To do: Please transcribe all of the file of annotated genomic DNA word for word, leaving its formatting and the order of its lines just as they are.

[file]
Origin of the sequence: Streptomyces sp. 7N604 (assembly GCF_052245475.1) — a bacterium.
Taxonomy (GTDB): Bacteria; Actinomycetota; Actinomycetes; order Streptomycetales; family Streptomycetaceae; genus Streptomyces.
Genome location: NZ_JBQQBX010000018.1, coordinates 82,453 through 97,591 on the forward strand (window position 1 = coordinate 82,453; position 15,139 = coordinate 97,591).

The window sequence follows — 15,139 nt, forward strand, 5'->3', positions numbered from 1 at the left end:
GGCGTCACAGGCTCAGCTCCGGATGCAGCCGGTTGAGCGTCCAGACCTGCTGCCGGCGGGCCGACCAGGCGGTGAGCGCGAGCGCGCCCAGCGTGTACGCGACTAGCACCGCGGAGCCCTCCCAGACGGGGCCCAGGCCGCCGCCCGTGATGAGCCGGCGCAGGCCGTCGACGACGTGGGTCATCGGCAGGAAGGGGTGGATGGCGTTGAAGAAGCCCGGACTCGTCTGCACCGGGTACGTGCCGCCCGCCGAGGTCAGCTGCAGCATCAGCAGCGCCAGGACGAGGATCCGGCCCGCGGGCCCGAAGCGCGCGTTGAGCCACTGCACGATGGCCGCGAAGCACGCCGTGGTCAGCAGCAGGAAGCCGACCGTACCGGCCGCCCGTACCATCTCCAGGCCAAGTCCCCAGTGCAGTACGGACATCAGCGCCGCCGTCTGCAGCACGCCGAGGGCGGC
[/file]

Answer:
Origin of the sequence: Streptomyces sp. 7N604 (assembly GCF_052245475.1) — a bacterium.
Taxonomy (GTDB): Bacteria; Actinomycetota; Actinomycetes; order Streptomycetales; family Streptomycetaceae; genus Streptomyces.
Genome location: NZ_JBQQBX010000018.1, coordinates 82,453 through 97,591 on the forward strand (window position 1 = coordinate 82,453; position 15,139 = coordinate 97,591).

The window sequence follows — 15,139 nt, forward strand, 5'->3', positions numbered from 1 at the left end:
GGCGTCACAGGCTCAGCTCCGGATGCAGCCGGTTGAGCGTCCAGACCTGCTGCCGGCGGGCCGACCAGGCGGTGAGCGCGAGCGCGCCCAGCGTGTACGCGACTAGCACCGCGGAGCCCTCCCAGACGGGGCCCAGGCCGCCGCCCGTGATGAGCCGGCGCAGGCCGTCGACGACGTGGGTCATCGGCAGGAAGGGGTGGATGGCGTTGAAGAAGCCCGGACTCGTCTGCACCGGGTACGTGCCGCCCGCCGAGGTCAGCTGCAGCATCAGCAGCGCCAGGACGAGGATCCGGCCCGCGGGCCCGAAGCGCGCGTTGAGCCACTGCACGATGGCCGCGAAGCACGCCGTGGTCAGCAGCAGGAAGCCGACCGTACCGGCCGCCCGTACCATCTCCAGGCCAAGTCCCCAGTGCAGTACGGACATCAGCGCCGCCGTCTGCAGCACGCCGAGGGCGGC